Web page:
By Adedapo Adesanya
Oil prices fell on Tuesday amid concerns that the recent surge in coronavirus cases in the United States will limit recovery in fuel demand.
This was because 16 US states have reported record increases in new COVID-19 cases in the first few days of July.
The Brent crude, which rose at the previous session, shed 2 cents or 0.05 percent to trade at $43.08 per barrel, while the US West Texas Intermediate (WTI) crude dropped 21 cents or 0.52 percent to trade at $40.41 per barrel.
According to reports, in the largest crude producing nation, the state of Florida, is reintroducing some limits on economic reopenings to tackle rising cases.
Also, California and Texas, two of the most populous and economically important US states, are reporting high infection rates.
Concerns that this rise in new coronavirus cases will hamper the recovery in fuel demand have weighed on oil prices in recent weeks and will likely continue to do so.
In the US, crude supply had been falling at its quickest pace ever. Weekly output recently fell to 10.5 million barrels a day, down from 13 million barrels in late March, government data showed.
The US crude market also faces some uncertainties from a court decision ordering the shutdown of the Dakota Access pipeline, the biggest artery transporting crude oil from North Dakota’s Bakken shale basin to the Midwest and Gulf Coast regions, due to environmental concerns.
However, this came ahead of expected data on weekly US crude inventories from the trade group, American Petroleum Institute (API) due out on Wednesday morning and also that from the Energy Information Administration (EIA) scheduled later in the day.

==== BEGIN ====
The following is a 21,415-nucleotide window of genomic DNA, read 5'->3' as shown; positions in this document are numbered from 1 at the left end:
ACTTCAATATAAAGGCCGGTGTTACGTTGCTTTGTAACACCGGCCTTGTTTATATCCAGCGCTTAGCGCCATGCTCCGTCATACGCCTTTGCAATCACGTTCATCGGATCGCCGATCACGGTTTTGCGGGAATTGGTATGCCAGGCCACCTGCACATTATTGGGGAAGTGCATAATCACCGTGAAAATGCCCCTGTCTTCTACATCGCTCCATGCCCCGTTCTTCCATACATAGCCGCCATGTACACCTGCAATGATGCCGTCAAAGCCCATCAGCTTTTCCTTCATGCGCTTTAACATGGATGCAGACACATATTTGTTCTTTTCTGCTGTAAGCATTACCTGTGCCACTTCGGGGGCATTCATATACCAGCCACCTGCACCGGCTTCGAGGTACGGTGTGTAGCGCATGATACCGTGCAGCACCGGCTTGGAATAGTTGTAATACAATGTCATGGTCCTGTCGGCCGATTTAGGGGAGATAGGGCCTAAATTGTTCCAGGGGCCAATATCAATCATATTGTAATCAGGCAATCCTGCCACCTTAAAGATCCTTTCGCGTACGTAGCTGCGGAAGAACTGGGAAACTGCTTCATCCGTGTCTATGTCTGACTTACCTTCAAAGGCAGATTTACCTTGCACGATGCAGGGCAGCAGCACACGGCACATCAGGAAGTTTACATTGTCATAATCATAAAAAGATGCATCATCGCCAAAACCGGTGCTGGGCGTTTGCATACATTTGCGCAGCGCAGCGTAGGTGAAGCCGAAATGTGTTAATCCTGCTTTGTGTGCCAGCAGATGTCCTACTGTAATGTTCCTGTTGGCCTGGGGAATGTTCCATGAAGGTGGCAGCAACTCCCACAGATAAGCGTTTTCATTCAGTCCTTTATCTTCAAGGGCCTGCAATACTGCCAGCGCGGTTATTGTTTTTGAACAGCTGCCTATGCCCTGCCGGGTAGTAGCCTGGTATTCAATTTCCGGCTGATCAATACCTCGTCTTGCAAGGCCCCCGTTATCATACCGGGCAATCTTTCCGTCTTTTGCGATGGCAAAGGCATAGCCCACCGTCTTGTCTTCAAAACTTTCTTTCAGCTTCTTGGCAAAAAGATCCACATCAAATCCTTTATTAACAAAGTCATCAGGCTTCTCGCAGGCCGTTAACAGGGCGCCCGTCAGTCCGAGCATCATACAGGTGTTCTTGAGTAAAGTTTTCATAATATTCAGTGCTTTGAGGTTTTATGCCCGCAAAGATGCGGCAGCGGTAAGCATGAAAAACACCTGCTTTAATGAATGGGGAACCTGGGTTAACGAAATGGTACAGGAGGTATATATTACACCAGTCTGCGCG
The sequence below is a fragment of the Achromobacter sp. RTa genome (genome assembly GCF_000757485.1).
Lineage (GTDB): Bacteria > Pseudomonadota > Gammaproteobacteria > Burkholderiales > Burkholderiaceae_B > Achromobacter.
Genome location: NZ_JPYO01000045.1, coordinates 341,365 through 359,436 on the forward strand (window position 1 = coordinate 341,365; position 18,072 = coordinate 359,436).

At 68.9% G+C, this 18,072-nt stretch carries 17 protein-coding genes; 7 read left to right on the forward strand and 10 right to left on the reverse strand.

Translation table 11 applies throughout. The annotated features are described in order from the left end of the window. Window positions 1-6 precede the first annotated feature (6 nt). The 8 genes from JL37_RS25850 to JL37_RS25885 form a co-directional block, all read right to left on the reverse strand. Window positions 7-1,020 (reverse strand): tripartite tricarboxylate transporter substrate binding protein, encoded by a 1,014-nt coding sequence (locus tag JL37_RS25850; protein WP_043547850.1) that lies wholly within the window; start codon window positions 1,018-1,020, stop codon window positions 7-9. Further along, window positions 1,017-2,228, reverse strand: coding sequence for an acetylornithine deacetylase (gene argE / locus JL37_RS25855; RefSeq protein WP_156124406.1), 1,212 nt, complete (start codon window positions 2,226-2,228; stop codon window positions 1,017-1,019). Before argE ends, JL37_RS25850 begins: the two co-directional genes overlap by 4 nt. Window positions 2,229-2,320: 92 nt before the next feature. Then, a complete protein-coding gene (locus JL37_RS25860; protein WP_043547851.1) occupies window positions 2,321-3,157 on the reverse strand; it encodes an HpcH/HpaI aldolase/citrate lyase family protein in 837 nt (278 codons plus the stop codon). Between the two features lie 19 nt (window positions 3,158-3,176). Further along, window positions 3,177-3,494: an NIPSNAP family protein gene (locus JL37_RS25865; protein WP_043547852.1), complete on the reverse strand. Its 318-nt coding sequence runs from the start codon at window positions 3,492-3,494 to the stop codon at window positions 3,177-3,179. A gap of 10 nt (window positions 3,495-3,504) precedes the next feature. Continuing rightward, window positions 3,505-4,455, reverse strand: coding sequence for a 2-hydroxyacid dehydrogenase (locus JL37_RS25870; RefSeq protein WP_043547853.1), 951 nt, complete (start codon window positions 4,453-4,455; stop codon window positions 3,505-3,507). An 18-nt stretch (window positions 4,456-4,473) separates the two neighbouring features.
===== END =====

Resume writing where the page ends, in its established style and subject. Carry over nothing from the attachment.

Last week’s data showed declines in crude inventories, suggesting the US economy was in recovery mode and oil demand was rebounding.
With recent factors, there are predictions that the market will record a build with the API ahead of its official data estimated a build in crude oil inventories of 2.048 million barrels for the week ending July 3.
On its part, the EIA in its latest Short-Term Energy Outlook (STEs) expects that global oil inventories will continue to decline in the second half of the year and throughout next year.
In addition, it raised its price outlook for Brent crude to $41 per barrel for the second half of 2020, $4 per barrel higher than the forecast last month.
“EIA expects high inventory levels and surplus crude oil production capacity will limit upward price pressures in the coming months, but as inventories decline into 2021, those upward price pressures will increase,” the EIA said in a summary of its monthly report.
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